Our online order pickers are the cream of the crop.
They’re trained to select your fruits and vegetables at the peak of perfect ripeness.
They learn from the experts to bring you meat and seafood at its fresh, flavorful best.
Meet the picky Personal Shoppers who put your order together when you order online from Town & Country Markets. They’re not just gig workers temping for a megacorporation’s delivery division. These are serious food people who’ve been on our team for a while. Some have even led teams here at T&C. They’re grocery and culinary specialists—people who get excited about great food, and it shows in the way they shop for their customers.
They know their produce. They know their meat and seafood. They know the local producers Town & Country works with to bring it to the market at its best possible moment. They know the people behind the counters who wrap the fresh fish, toss the signature salads, slice the meats and cheeses, and bake the house-made cookies. And they know their customers, who often ask for them by name.
These are the pickiest of pickers.
Next time you’re in a Town & Country Market and you notice a Personal Shopper selecting items for an online order, watch how carefully they do it. They’re not just sweeping through the supermarket trying to break a speed record. They’re not chatting on their phones or listening to podcasts while they fill an order. They’re laser focused on the order, and the thought that went into creating it. They’re considering each order individually and putting themselves in the place of the person behind it. Each item they pull from the shelf is the one they’d purchase for their own tables. They look inside each box of raspberries to make sure they’re fresh and good.. They check each egg in the carton to make sure they’re all intact.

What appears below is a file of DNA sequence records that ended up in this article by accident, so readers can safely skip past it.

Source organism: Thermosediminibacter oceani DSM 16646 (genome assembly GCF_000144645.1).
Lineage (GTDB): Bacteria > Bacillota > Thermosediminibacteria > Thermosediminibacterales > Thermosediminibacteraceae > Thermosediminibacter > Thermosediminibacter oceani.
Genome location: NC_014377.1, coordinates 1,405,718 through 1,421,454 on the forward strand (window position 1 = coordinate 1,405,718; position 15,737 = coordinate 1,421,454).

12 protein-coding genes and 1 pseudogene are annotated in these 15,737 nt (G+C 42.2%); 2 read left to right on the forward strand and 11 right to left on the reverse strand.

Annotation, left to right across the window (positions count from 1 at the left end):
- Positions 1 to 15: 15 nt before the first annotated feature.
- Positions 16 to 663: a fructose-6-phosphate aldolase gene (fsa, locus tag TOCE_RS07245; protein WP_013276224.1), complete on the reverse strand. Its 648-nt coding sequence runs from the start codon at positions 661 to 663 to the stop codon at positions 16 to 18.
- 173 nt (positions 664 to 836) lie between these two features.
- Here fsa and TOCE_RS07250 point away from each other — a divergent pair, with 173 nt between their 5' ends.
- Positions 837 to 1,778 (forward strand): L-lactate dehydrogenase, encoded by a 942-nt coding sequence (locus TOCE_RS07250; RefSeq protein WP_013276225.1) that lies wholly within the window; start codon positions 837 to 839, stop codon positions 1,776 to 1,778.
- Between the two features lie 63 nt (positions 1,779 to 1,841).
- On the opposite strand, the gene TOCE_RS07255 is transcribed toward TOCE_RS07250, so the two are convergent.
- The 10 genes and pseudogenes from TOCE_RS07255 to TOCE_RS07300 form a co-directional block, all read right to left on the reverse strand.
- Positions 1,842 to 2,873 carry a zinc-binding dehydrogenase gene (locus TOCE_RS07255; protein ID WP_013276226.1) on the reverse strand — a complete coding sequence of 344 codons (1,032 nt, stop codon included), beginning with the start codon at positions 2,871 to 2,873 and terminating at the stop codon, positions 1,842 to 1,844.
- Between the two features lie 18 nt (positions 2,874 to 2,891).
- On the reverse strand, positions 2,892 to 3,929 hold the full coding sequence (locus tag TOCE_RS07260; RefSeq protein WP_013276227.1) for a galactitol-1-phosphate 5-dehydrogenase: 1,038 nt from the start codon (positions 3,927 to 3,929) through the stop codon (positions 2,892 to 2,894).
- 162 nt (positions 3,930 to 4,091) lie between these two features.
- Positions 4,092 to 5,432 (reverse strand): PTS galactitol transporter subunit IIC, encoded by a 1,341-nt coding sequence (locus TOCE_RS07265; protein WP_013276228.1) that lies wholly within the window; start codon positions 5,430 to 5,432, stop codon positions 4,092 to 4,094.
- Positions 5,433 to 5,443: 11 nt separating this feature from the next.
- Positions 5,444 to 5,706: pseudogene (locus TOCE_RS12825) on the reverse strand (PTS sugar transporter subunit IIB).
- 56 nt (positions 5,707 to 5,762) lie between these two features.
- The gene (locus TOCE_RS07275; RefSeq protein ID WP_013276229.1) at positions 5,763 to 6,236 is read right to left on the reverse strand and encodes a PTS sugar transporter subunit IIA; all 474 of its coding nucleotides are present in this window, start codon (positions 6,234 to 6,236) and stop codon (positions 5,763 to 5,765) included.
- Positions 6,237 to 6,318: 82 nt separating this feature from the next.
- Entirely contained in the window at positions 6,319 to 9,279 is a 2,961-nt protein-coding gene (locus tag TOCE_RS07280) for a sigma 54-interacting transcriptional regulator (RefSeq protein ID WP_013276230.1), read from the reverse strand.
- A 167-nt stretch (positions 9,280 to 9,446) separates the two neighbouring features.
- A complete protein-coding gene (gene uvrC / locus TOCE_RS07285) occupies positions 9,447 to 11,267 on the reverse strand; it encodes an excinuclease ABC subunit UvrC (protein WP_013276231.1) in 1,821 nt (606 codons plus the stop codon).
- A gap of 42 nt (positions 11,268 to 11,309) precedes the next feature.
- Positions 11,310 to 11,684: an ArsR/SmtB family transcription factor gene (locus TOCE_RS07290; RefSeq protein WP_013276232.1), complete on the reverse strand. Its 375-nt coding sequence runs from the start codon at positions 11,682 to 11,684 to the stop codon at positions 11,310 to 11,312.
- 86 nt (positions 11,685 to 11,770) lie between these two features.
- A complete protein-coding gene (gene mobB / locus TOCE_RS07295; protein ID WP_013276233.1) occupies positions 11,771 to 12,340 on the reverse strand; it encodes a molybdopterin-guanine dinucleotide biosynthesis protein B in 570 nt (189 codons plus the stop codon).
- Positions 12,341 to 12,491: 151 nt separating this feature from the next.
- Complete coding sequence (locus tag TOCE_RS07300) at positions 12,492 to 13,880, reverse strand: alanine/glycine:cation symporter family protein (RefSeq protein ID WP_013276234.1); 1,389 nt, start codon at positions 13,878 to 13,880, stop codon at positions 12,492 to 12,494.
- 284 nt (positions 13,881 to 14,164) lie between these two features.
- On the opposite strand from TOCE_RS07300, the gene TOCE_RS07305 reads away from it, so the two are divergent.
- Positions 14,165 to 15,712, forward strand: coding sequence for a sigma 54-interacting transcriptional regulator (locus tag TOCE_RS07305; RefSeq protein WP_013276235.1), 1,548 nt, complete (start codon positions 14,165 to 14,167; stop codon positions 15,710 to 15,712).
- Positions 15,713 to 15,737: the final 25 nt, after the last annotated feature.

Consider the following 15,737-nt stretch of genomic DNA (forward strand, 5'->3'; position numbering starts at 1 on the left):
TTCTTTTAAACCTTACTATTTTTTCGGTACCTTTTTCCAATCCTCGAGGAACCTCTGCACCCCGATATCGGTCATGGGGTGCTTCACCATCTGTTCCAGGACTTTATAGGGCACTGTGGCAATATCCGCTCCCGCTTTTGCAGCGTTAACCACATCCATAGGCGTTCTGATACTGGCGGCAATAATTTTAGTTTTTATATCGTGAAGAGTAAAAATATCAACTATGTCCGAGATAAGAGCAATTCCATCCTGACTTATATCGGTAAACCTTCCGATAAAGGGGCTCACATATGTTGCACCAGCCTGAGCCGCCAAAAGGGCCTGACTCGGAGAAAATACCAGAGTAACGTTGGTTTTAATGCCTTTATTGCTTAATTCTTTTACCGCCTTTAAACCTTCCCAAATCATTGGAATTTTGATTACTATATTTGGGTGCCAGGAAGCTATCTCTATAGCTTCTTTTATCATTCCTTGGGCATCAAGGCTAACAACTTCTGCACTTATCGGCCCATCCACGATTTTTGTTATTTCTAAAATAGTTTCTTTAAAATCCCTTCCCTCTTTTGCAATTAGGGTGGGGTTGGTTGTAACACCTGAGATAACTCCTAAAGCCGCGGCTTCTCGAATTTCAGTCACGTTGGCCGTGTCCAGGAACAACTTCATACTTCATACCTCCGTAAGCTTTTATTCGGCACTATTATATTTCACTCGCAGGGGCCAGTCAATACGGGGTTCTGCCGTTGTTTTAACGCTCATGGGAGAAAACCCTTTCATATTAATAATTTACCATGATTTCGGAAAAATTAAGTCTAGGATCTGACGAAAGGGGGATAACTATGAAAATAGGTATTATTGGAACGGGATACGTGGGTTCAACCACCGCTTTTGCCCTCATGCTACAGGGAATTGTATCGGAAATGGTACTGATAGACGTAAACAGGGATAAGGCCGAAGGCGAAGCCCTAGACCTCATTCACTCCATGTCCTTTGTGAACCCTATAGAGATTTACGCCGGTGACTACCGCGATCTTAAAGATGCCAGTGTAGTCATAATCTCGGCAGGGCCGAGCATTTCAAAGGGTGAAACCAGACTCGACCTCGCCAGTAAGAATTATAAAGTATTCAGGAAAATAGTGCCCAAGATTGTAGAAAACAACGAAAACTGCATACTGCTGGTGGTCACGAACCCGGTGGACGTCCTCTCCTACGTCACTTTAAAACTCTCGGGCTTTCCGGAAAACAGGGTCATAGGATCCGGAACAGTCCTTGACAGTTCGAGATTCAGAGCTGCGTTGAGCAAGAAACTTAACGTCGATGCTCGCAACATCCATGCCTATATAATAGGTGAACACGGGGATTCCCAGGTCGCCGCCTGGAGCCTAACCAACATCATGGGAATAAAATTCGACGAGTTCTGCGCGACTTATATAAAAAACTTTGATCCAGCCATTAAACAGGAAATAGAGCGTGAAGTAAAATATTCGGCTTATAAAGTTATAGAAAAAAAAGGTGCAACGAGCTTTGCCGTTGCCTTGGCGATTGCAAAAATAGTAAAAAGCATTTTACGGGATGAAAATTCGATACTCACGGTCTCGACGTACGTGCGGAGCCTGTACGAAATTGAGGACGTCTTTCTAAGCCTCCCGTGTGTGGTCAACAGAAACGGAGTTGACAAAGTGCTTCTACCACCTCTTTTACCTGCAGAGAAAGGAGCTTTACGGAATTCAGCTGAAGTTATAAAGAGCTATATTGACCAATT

“It can take me 3-4 minutes just to pick bananas,” says Personal Shopper Julie Ramstead. “We can choose ripeness. But are they overripe? Not ripe enough to eat today?” These are the kinds of things T&C order pickers take seriously when they select each item for their customer.
But selecting each item to be the best it can be isn’t the only thing these picky pickers are striving to do for you. They’re looking at every order holistically. For example, if they see that most of a customer’s items are gluten free, they wouldn’t think of subbing an item that had gluten in it. If it looks like an order contains ingredients for a certain recipe and the market is out of something, they’ll reach out to the customer to offer alternative ingredients to choose from. They’ve even been known to send photographs of the options.
It's not just digital. It’s a genuine connection.
“Town & Country Markets’ Personal Shoppers live up to the ‘personal’ title. In addition to the care and consideration that goes into the shopping process, they include a hand-written note with every order,” says Greg Abbey, T&C’s e-commerce specialist. “Our people develop ongoing relationships with their customers. They even know their dogs, and which treats their dogs like best. These are genuine connections that run deep. That’s the magic of T&C. And it's what differentiates our online ordering experience from that of other grocers in the area.”
Whether you’re picking up your order or having it delivered to your home, it’s ready for you as quickly as possible. It’s bagged intelligently, with fragile items protected, similar items grouped, and the weight of each bag considered. There are thermometers on every cooler, and each bag is kept at the appropriate temperature until it gets to you. “But of course, we would never put bananas or tomatoes or a fresh basil plant in the cooler,” adds Greg Abbey.
With a high-level crew like this, people really notice the difference, and they appreciate it.
“One customer recently baked cookies for the team at the Ballard store because she was so grateful for the care and attention given to her online order,” recalls Abbey. “We’ve had people deliver flowers…all kinds of things. Has Amazon or Instacart received any flowers from online customers lately? It makes you wonder.”